When the light is travelling left to right, it is catching the rightward particle at 0.01c. After it catches it up, and bounces off, it is travelling to the left at c, and so is catching the leftward particle at 0.01c, and so obviously will eventually catch it.

In order for it not to be able to make the round trip, I'd need to see the light travelling more slowly than c, but this is not what happens.

And yes, we've observed the light emitted by particles which are travelling at very close to c relative to the lab. The light travels at c relative to the lab, just as we'd expect.

NorthernBoy

2009-Oct-30, 08:48 AM

Mass, even relatavistic mass has gravity according to the equivlency priciple. I think I proved my point adqaquately that I'm not the one that is incorrect here.

No-one working in physics would nowadays use relativistic mass as a concept. Mass means rest mass, always.

I know that in the 50s, a different formulation was used, but since what you call mass is identical to what everyone else calls energy, and since we already have a word for that, relativistic mass was done away with.

You are therefore using terminology in a nonstandard way, which is going to cause confusion.

macaw

2009-Oct-30, 09:49 AM

Very well.

Ship to Ship round trip:

Given:

previous parameters of OP

and

Frequency of source (if at rest) = 540THz

Red shifted frequency detected at ship 2 = 3.395Thz

How did you calculate this value? Please show the symbolic formula. A cursory look says it's wrong.

Red shifted frequency detected after reflected back to ship 1 = 21.346Ghz

If you then take the difference of the starting and ending frequencies, and reverse the calculation, you get a calculated velocity of 1.999898985c.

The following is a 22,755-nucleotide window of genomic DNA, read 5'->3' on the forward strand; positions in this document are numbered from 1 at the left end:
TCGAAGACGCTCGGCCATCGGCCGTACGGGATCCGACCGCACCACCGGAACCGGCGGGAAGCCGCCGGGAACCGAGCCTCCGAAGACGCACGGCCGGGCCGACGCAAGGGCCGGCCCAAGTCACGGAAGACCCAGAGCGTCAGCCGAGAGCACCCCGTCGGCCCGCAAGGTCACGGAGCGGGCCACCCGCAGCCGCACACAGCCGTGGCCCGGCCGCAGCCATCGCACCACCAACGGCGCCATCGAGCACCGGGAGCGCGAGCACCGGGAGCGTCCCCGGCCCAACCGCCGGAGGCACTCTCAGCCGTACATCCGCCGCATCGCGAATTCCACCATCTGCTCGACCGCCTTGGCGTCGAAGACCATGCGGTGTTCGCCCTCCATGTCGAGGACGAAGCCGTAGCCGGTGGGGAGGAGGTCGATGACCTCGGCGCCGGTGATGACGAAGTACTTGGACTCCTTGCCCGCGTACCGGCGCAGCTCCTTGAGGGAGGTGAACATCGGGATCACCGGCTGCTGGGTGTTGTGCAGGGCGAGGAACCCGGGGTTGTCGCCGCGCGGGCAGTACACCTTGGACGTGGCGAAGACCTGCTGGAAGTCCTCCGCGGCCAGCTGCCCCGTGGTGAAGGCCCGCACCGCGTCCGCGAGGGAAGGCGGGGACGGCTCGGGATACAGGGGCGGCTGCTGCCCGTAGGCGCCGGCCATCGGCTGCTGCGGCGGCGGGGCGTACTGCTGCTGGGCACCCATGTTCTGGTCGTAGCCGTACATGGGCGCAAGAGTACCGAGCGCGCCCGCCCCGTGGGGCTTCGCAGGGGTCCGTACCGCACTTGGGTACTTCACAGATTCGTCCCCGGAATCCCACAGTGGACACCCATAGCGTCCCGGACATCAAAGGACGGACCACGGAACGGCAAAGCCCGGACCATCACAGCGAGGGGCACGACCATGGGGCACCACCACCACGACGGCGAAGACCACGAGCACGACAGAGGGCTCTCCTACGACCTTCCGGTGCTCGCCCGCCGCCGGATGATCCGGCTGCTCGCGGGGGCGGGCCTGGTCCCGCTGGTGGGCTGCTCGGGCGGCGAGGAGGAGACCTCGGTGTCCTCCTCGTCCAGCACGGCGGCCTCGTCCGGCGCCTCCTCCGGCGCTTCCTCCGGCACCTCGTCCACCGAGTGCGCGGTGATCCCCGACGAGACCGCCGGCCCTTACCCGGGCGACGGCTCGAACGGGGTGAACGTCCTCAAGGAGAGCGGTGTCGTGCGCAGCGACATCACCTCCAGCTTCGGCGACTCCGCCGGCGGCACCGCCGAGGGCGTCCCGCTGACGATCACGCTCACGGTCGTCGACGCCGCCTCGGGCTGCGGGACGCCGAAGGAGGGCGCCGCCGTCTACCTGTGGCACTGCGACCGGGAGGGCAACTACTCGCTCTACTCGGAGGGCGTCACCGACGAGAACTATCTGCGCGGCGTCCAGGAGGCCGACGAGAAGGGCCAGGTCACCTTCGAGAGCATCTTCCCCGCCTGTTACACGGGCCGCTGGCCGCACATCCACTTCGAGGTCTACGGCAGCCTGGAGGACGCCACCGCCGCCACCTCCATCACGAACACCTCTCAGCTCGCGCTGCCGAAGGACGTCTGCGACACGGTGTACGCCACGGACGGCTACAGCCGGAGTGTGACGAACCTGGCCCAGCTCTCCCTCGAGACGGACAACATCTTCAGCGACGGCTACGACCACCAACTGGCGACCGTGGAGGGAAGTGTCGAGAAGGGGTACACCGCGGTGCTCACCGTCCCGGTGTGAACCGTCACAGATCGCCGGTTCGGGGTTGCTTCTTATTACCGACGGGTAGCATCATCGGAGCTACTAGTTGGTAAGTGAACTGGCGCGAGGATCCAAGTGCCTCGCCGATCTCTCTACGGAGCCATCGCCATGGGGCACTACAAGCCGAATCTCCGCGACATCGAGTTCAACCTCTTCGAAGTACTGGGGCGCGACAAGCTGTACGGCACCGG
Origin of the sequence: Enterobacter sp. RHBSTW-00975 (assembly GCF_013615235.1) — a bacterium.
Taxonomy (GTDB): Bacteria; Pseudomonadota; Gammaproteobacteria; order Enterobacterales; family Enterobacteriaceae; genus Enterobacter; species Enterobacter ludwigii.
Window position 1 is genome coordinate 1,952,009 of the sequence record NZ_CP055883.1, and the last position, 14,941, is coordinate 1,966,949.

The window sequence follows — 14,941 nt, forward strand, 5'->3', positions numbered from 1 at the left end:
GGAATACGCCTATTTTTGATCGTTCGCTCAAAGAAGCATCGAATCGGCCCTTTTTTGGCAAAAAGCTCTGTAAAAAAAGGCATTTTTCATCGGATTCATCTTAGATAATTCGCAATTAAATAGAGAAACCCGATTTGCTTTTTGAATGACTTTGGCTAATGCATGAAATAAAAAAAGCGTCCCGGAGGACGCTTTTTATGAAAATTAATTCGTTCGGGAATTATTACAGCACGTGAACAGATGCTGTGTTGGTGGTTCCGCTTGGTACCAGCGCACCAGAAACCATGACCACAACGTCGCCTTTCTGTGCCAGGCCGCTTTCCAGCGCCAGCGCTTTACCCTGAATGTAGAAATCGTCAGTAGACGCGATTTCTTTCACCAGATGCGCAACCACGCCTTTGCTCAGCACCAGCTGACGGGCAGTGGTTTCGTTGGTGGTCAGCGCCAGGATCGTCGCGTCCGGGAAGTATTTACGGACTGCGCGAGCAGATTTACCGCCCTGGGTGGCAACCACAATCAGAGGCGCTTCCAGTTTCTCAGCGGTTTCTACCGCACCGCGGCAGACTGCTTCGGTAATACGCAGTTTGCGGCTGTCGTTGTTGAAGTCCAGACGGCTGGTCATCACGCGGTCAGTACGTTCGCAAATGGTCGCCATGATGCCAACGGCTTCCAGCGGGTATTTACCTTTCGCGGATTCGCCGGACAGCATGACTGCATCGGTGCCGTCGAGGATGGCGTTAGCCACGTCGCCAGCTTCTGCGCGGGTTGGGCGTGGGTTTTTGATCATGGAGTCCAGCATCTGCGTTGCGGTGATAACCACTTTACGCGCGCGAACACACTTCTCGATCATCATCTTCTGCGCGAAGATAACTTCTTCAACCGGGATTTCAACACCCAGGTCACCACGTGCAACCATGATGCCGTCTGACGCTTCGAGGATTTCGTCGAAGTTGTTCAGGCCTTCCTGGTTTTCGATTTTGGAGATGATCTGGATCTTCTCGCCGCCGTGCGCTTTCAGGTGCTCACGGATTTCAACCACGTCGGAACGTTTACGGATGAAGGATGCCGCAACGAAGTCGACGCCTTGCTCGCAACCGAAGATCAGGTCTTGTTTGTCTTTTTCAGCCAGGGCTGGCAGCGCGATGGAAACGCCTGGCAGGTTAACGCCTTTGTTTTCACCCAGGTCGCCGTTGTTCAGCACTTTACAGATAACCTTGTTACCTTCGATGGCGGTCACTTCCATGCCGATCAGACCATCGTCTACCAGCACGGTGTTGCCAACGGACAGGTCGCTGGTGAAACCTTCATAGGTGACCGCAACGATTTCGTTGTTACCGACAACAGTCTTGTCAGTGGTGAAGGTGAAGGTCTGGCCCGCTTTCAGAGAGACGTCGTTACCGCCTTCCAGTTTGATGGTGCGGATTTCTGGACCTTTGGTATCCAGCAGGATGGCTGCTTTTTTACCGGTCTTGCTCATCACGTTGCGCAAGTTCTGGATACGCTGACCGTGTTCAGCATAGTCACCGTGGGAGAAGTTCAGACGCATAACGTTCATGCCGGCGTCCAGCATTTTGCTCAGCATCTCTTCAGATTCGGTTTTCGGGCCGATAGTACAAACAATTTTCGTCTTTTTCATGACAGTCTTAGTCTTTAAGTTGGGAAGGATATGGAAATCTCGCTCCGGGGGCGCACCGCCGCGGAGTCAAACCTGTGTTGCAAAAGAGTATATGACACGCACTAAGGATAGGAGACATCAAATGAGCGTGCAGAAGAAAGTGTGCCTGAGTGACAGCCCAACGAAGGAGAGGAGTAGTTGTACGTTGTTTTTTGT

Definitely wrong.

NorthernBoy

2009-Oct-30, 10:01 AM

So your fundamental idea is that light speed varies with the velocity of the observer's frame, is that it?

Unfortunately, he's now retreated again to a position that no-one can understand. I suspect that he'll launch a new and more convoluted idea from there soon.

His latest assertion, that light speed is absolute, needs to be defined, as so far as I can see, it means nothing. Relative speed is easy to talk about, it means how fast something moves past something else, or how fast an observer sees something.

What does absolute speed mean, though? Does he mean that there exists a preferred frame, in which light is always c, and that frames moving relative t that see something different? Does he mean that it is always c relative to the source, or something different?

If something different, what?

Of course he will not answer this in any clear way. The best we'll get is some trite response such as "not relative to anything, absolute", as he knows full well that if he were to define his terms and his observers, then disproving his foolishness is just the work of a few lines of text.

I've never seen another proponent argue in such bad faith, which is really saying something.

HenrikOlsen

2009-Oct-30, 10:10 AM

However, why not think yourself and consider the round trip light travel.

Ok. Done.

These are two images of the same situation, I changed their velocities relative to the Earth to be .5c in order to fit things on the page when I use the standard scale for length that makes c=1.

Note that neither rocket is accelerating at any point after t=0 as that only serves to utterly confuse things, they did their acceleration some time in the past and they coordinated it so they pass the earth simultaneously.

Note that simultaneity actually applies in this special case. As the distance is 0, observers on both rockets and on the Earth all agree that the rockets passed each other at the same time they both passed the earth, this defines t=0 for each of the three observers.

The people in the rockets are shining flashes at precise previously agreed on intervals counted by clocks they each calibrated to an atomic clock they themselves built to the same specifications, and they have agreed that the flashes will shift frequency after receiving the first flash from the other rocket.

The images show displacement along the x axis, time moving down the y axis

Red is the timeline of Rocket 1, Green of Earth and Blue of Rocket 2.

The magenta lines are light emitted by the rockets before they see anything from the other, Orange is light emitted after.